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procedure, which leads to -- when reaching the legal age to vote. . whichhave human rights, are facing a front around the world. i think it is particularly disturbing, this idea that people feel rights around the world are being denied. from southern africa. what do you think we think about human rights today versus yesterday? is been a very disappointing thing. i'm not just been critical, but i think their opportunities for employment -- improvement. --had an area where others when i was in the navy, of in moralfor greatness
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and ethical values as human beings. it is only happen once in history, so far as i know. and that was immediately after the second world war. in 1945 in san francisco, a symbol about 45 nations or so, victorious primarily. they established the united peace. with the idea of peace. the united nations and security council was designed to prevent wars. a few years later, the university -- declaration of human rights was passed. with some caveats. the south africans would not agree for blacks to vote. leadingould not permit
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rusher and so forth. -- most of the time, people i was at that moment human beings look at combined christianity, judaism, islam, and so forth -- and they took the finest elements of every one of those great religions and put them down into a very brief paragraph that comprised the universal declaration of human rights. a perfect picture of how everybody should be treated equally, equal rights. so the security council has abandoned its commitment to peace. if you are a powerful nation with a permanent member, and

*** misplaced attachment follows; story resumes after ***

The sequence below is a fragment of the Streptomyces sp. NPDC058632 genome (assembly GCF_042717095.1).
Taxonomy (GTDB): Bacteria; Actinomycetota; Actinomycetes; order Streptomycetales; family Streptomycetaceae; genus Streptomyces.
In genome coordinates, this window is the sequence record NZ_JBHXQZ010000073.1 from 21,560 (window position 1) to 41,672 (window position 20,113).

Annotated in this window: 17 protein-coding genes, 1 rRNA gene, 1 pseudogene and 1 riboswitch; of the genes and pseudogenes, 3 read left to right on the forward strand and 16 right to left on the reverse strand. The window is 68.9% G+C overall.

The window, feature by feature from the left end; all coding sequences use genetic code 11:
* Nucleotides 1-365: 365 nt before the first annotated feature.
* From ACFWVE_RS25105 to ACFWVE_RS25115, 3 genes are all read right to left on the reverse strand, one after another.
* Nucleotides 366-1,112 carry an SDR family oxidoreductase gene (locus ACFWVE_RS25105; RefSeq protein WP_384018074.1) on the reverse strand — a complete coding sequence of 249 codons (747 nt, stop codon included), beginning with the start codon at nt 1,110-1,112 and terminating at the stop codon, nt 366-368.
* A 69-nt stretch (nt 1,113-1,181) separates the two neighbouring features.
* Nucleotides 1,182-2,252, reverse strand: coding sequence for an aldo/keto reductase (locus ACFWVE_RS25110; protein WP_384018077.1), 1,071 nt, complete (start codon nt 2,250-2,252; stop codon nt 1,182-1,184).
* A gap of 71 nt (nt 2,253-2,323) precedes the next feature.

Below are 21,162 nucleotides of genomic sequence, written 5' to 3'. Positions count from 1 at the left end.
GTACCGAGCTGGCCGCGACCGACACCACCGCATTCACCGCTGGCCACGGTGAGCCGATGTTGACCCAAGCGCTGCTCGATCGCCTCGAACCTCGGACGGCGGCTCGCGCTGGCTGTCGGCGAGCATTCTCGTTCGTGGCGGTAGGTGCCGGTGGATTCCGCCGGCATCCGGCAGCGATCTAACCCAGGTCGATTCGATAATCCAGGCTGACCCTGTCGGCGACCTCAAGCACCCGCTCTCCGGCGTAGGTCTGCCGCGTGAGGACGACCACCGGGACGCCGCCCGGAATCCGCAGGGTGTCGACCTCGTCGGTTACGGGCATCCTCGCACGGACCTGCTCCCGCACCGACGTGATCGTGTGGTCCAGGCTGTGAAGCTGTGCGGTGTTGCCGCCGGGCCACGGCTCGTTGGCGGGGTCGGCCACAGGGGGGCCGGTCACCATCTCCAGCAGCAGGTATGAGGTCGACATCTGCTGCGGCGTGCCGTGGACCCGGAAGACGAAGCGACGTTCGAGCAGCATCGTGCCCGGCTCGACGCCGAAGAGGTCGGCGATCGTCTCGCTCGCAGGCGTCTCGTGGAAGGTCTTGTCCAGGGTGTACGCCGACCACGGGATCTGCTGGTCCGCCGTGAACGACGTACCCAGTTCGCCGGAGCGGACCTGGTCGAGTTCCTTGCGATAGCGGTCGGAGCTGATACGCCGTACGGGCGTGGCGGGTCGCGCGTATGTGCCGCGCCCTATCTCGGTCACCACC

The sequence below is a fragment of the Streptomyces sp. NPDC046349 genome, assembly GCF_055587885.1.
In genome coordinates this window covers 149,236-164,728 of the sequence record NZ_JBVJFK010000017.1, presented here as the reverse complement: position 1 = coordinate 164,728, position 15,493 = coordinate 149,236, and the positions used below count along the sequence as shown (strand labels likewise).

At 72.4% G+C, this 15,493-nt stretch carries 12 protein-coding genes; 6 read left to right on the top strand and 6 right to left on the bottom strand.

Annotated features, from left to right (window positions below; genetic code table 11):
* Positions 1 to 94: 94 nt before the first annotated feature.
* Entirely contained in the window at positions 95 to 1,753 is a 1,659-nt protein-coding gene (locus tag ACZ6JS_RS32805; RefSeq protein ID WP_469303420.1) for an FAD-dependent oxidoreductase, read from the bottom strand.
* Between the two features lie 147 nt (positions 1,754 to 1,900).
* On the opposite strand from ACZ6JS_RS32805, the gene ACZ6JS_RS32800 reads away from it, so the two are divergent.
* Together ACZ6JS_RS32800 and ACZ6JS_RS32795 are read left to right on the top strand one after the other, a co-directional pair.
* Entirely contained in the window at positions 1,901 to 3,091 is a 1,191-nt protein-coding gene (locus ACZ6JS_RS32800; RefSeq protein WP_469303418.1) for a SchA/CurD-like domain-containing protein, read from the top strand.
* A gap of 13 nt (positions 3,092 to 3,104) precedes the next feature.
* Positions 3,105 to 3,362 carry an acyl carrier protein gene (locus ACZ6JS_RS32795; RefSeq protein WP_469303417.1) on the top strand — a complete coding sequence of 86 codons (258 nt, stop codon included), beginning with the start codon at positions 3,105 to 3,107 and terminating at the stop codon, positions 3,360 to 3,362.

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have like a veto, you can do almost anything. the security council will not condemn you. i think the united states has sent armed troops to about 30 countries to fight under the approval of the united nations since the second world war. other countries can do the same thing. if they are powerful enough. "thete an op-ed piece for new york times" two years ago that showed the united states is now violating at least 10 of the 30 paragraphs in the universal declaration of human rights. a lot of those relate to the discrimination against women who are to be equal. it is not just blacks being equal to whites and so forth, but -- so i think we have a long way to go still. we need to reassess the basic purpose of the united nations to be for peace, not on conflict to resolve issues and commit
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ourselves, recommit ourselves to the basic principles of human rights. googleyou to call upon universal declaration of human rights. you can read it in half a minute -- well, a couple of minutes. 30 paragraphs. it spells out what you should do on human rights. it is easily violated. it is easily justified. like 9/11, the united states clamped down and took away our own civil rights, including some of mine. that's true. as far as freedom of knowing information -- so we have a long way to go. ladyere is an interesting in the audience here today, mrs. abernathy. she and i were talking over lunch. she was talking about, recounting her husband's work